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Three fires within an hour
Fires hit store, abandoned house & home
DowntownFireASK 0123a
Manteca’s 100-foot ladder truck and a second engine fight the roof fire in the former Framery frame shop location at 130 West Yosemite Avenue. Firemen said the aerial truck made the effort easier for firefighters to reach the roof sandwiched between two other brick buildings. - photo by GLENN KAHL
Three fires erupting within an hour stretched Manteca’s fire equipment to a breaking point prompting firefighters to look to Lathrop and Ripon departments for mutual aid as they called in off-duty fire fighters and reserve personnel.

The first alarm came in a driving rain at 4:47 p.m.  with a report of smoke coming from the roof of a business front at 130 West Yosemite Avenue – the former location of The Framery frame shop.  As firemen arrived other shop owners and their customers watched from their windows and the sidewalk in front of their stores.

The estimated loss to the building was $50,000 and another $10,000 loss to its contents.

The second fire alarm was posted seven minutes later at 4:54 when neighbors in the 100 block of West Oak Street spotted smoke coming from a foreclosed home that had been torched already once in the past.  The estimated loss to the building was $100,000, according to Interim Manteca Fire Chief Kirk Waters.

Two Manteca detectives driving down Main Street saw the smoke and set up traffic control for the firemen.  Marnix Lub and Danny Erb both pulled their unmarked vehicles into the Main Street entrance of Oak Street preventing motorists from unknowingly getting in the way of the fire trucks.

The third alarm came about an hour and a half later for a chimney fire in the 1100 block of Douglas Fir Drive where family members had settled down for a cozy movie at home.  Manteca Emergency Response Team (CERT) member Tammy Breailey said when she realized there was a problem with her fireplace she ran for her fire extinguisher and called 911.  She said she had checked that the damper was open and inspected the chimney with a flash light before starting the fire.

In the downtown, fire crews arrived to find smoke and fire coming from the roof and attic areas of the structure.  They first used conventional ladders to get to the roof checking it for being structurally sound and venting the attic.   The 100-foot aerial ladder truck crew was then deployed to provide vertical ventilation as well as making a significant overhaul of the roof and upper walls of the building.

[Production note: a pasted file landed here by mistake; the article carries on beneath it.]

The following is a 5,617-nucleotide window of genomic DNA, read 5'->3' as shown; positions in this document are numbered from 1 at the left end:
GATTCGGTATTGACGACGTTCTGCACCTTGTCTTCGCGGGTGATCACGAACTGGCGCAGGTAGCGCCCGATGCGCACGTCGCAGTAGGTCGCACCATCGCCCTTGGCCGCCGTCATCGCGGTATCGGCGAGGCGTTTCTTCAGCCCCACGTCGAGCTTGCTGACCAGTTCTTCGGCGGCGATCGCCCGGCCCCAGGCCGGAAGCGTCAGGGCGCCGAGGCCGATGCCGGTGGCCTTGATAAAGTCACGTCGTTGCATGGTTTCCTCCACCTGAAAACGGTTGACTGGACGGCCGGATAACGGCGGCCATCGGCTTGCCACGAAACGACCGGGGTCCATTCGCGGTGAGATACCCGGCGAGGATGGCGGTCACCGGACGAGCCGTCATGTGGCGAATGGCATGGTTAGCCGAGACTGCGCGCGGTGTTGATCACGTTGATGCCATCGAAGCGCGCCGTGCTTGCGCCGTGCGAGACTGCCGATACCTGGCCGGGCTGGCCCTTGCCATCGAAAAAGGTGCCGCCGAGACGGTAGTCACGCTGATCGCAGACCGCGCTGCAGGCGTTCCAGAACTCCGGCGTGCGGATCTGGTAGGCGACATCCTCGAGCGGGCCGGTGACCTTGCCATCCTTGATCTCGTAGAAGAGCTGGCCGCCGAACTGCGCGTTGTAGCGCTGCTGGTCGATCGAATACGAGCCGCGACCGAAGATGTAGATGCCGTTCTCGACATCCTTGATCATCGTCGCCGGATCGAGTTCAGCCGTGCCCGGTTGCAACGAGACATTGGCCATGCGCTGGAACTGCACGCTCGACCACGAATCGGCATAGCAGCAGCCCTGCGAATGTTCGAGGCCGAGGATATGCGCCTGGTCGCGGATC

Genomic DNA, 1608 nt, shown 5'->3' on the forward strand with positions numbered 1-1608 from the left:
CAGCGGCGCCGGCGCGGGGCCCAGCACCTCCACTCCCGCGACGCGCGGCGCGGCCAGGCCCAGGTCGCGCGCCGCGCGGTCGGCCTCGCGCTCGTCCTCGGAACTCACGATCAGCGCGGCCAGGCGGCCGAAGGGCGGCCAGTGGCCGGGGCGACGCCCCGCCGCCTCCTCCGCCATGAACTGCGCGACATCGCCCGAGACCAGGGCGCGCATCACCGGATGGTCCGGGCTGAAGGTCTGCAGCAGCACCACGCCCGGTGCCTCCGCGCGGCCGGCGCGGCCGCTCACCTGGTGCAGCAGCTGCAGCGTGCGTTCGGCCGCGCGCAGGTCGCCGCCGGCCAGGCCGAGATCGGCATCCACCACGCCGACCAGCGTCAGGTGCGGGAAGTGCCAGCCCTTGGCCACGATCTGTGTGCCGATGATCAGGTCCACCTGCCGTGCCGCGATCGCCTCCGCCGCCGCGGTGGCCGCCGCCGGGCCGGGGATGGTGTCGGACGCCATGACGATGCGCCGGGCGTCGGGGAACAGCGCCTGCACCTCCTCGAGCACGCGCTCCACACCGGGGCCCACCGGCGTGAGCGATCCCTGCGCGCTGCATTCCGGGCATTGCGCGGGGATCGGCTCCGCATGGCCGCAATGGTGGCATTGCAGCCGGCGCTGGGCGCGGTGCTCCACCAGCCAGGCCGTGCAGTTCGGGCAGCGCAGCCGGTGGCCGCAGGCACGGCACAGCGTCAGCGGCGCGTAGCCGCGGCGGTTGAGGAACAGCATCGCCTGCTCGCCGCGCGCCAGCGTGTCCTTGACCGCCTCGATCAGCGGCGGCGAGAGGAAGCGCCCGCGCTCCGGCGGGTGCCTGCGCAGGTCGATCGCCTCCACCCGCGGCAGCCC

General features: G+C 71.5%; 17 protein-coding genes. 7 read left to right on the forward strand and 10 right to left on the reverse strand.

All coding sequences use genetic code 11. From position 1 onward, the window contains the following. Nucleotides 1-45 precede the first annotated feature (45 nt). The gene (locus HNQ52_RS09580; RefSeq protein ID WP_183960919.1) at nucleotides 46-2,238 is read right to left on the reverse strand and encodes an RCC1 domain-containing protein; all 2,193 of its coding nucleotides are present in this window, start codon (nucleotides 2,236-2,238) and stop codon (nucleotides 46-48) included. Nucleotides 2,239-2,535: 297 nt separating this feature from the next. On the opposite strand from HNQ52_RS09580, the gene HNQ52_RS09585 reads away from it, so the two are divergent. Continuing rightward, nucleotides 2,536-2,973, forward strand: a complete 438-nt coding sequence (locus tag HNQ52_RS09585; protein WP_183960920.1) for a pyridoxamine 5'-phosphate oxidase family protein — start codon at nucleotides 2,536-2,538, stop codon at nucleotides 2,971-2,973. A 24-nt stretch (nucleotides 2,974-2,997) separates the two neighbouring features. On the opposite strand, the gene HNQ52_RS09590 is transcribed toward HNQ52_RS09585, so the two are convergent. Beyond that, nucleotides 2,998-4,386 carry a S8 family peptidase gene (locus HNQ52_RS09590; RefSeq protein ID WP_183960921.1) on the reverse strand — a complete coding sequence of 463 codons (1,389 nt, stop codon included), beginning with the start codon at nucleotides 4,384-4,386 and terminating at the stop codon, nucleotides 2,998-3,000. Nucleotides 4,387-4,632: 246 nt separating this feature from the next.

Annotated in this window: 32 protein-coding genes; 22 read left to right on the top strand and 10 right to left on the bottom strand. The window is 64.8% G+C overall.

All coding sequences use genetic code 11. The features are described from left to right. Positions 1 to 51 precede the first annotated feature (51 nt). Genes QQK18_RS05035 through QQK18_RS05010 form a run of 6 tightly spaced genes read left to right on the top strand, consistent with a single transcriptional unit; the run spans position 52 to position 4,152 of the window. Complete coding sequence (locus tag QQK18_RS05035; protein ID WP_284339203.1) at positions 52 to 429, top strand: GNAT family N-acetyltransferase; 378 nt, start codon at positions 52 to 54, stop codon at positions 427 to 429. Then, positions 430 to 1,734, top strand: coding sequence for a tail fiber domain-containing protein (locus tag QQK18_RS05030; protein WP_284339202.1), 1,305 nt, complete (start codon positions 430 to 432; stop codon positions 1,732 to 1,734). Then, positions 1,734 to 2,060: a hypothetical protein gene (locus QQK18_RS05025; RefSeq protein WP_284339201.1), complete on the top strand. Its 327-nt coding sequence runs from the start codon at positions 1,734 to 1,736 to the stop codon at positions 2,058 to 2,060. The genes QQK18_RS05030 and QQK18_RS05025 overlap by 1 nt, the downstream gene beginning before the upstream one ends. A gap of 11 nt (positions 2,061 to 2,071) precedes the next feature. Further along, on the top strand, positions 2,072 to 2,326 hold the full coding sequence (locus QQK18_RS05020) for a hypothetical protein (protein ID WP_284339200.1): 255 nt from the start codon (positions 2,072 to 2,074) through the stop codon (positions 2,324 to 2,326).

Firemen aggressively extinguished the roof and attic fires while preventing fire from damaging the adjacent buildings.  Fire crews remained on the scene for some three hours performing salvage, overhaul and fire investigation.

Four engines were on both sides of the downtown building along with the rescue squad and one ambulance until the second fire call came in and engines had to be pulled away from the downtown incident.  No firefighters or members of the public were injured in the fires.

The second fire to the single story structure on Oak Street was sending out heavy smoke when firemen arrived on the scene.  The original fire crew at the scene with one engine attacked the fire from the exterior of the former family home while waiting for additional resources to arrive on the rain soaked street.

Once the fire was knocked down from the outside and back up firemen arrived they were able to make entry into the structure and completely extinguish the fire.

Firefighters remained at that location for about two and a half hours performing overhaul and fire investigation.  No injuries were reported in the second fire as well.  The Ripon department was never called in but their need had been considered.

A total of 36 career and reserve firefighters were called out to the three fires.